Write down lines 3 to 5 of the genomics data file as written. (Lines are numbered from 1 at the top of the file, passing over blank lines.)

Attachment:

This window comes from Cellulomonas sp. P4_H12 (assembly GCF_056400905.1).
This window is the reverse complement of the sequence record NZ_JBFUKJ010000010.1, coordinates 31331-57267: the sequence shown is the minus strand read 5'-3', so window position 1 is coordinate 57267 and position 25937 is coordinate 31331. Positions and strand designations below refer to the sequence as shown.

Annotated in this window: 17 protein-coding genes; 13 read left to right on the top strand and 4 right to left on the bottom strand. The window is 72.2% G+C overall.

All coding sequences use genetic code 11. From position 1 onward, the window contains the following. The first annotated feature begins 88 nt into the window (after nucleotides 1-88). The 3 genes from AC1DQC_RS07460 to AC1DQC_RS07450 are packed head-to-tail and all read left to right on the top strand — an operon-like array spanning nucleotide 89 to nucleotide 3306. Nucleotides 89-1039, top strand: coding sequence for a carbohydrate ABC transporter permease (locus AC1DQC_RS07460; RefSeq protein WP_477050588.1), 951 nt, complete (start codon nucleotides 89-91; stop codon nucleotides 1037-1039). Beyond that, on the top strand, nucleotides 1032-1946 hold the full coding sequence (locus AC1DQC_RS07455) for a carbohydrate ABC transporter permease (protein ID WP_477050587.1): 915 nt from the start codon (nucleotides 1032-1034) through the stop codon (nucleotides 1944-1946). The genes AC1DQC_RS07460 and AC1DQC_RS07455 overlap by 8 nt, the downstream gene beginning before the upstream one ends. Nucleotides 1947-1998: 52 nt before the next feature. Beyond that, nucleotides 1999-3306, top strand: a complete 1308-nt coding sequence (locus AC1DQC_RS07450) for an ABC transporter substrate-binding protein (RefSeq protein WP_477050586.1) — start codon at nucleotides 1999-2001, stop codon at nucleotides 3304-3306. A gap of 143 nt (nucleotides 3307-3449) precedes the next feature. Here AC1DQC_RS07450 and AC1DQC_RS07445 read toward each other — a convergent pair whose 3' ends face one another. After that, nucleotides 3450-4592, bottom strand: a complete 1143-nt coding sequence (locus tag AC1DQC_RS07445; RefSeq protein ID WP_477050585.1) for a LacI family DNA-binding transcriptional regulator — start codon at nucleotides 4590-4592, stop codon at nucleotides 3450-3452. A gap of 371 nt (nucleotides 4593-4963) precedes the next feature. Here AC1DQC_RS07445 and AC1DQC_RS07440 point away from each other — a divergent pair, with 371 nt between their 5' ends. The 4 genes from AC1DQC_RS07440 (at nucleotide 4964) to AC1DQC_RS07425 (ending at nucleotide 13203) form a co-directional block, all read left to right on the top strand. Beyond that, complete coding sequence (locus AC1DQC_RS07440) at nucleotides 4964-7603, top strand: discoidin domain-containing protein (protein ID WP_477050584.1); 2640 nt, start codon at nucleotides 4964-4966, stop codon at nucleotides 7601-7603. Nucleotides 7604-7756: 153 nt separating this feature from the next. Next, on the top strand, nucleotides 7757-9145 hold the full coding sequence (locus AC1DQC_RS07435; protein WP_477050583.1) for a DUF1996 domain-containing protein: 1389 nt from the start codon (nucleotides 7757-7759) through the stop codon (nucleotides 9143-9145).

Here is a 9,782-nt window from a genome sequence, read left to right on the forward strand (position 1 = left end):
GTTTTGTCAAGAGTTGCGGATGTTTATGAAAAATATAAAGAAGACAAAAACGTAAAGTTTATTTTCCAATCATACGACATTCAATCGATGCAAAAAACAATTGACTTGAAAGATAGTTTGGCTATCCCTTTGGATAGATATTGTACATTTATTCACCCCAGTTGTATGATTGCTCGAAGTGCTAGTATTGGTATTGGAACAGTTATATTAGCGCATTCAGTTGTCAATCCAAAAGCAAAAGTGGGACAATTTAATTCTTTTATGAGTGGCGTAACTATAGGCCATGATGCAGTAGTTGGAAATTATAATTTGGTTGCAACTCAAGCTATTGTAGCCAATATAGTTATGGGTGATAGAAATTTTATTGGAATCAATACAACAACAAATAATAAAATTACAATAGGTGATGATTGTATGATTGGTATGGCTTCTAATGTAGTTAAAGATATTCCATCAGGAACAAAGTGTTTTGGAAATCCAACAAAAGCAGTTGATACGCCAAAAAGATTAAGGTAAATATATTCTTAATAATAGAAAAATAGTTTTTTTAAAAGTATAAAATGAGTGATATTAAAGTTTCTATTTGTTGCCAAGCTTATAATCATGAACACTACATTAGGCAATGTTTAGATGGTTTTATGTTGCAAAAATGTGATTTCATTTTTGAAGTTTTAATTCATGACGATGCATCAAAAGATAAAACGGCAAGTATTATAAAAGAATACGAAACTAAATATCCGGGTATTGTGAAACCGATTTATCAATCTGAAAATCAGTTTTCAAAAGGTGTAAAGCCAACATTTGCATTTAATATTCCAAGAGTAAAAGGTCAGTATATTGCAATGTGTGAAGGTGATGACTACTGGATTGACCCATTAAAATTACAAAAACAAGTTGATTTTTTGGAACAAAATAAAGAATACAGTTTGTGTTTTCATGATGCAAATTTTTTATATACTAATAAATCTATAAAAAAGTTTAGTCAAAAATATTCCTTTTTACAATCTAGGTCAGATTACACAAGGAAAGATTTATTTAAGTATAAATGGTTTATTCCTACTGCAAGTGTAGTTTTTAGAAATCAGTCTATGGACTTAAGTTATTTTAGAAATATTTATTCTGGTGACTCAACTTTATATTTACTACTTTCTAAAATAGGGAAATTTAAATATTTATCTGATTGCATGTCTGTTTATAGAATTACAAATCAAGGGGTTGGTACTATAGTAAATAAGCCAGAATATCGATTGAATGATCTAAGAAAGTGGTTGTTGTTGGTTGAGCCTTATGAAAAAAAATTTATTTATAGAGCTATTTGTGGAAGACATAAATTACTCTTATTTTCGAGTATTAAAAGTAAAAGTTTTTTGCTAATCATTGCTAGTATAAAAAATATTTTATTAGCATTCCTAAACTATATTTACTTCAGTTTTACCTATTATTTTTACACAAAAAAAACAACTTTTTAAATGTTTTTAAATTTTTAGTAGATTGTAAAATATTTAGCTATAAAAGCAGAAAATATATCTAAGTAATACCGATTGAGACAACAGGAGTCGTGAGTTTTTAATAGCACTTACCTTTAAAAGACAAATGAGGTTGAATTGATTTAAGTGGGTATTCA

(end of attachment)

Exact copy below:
Annotated in this window: 17 protein-coding genes; 13 read left to right on the top strand and 4 right to left on the bottom strand. The window is 72.2% G+C overall.

All coding sequences use genetic code 11. From position 1 onward, the window contains the following. The first annotated feature begins 88 nt into the window (after nucleotides 1-88). The 3 genes from AC1DQC_RS07460 to AC1DQC_RS07450 are packed head-to-tail and all read left to right on the top strand — an operon-like array spanning nucleotide 89 to nucleotide 3306. Nucleotides 89-1039, top strand: coding sequence for a carbohydrate ABC transporter permease (locus AC1DQC_RS07460; RefSeq protein WP_477050588.1), 951 nt, complete (start codon nucleotides 89-91; stop codon nucleotides 1037-1039). Beyond that, on the top strand, nucleotides 1032-1946 hold the full coding sequence (locus AC1DQC_RS07455) for a carbohydrate ABC transporter permease (protein ID WP_477050587.1): 915 nt from the start codon (nucleotides 1032-1034) through the stop codon (nucleotides 1944-1946). The genes AC1DQC_RS07460 and AC1DQC_RS07455 overlap by 8 nt, the downstream gene beginning before the upstream one ends. Nucleotides 1947-1998: 52 nt before the next feature. Beyond that, nucleotides 1999-3306, top strand: a complete 1308-nt coding sequence (locus AC1DQC_RS07450) for an ABC transporter substrate-binding protein (RefSeq protein WP_477050586.1) — start codon at nucleotides 1999-2001, stop codon at nucleotides 3304-3306. A gap of 143 nt (nucleotides 3307-3449) precedes the next feature. Here AC1DQC_RS07450 and AC1DQC_RS07445 read toward each other — a convergent pair whose 3' ends face one another. After that, nucleotides 3450-4592, bottom strand: a complete 1143-nt coding sequence (locus tag AC1DQC_RS07445; RefSeq protein ID WP_477050585.1) for a LacI family DNA-binding transcriptional regulator — start codon at nucleotides 4590-4592, stop codon at nucleotides 3450-3452. A gap of 371 nt (nucleotides 4593-4963) precedes the next feature. Here AC1DQC_RS07445 and AC1DQC_RS07440 point away from each other — a divergent pair, with 371 nt between their 5' ends. The 4 genes from AC1DQC_RS07440 (at nucleotide 4964) to AC1DQC_RS07425 (ending at nucleotide 13203) form a co-directional block, all read left to right on the top strand. Beyond that, complete coding sequence (locus AC1DQC_RS07440) at nucleotides 4964-7603, top strand: discoidin domain-containing protein (protein ID WP_477050584.1); 2640 nt, start codon at nucleotides 4964-4966, stop codon at nucleotides 7601-7603. Nucleotides 7604-7756: 153 nt separating this feature from the next. Next, on the top strand, nucleotides 7757-9145 hold the full coding sequence (locus AC1DQC_RS07435; protein WP_477050583.1) for a DUF1996 domain-containing protein: 1389 nt from the start codon (nucleotides 7757-7759) through the stop codon (nucleotides 9143-9145).

Here is a 9,782-nt window from a genome sequence, read left to right on the forward strand (position 1 = left end):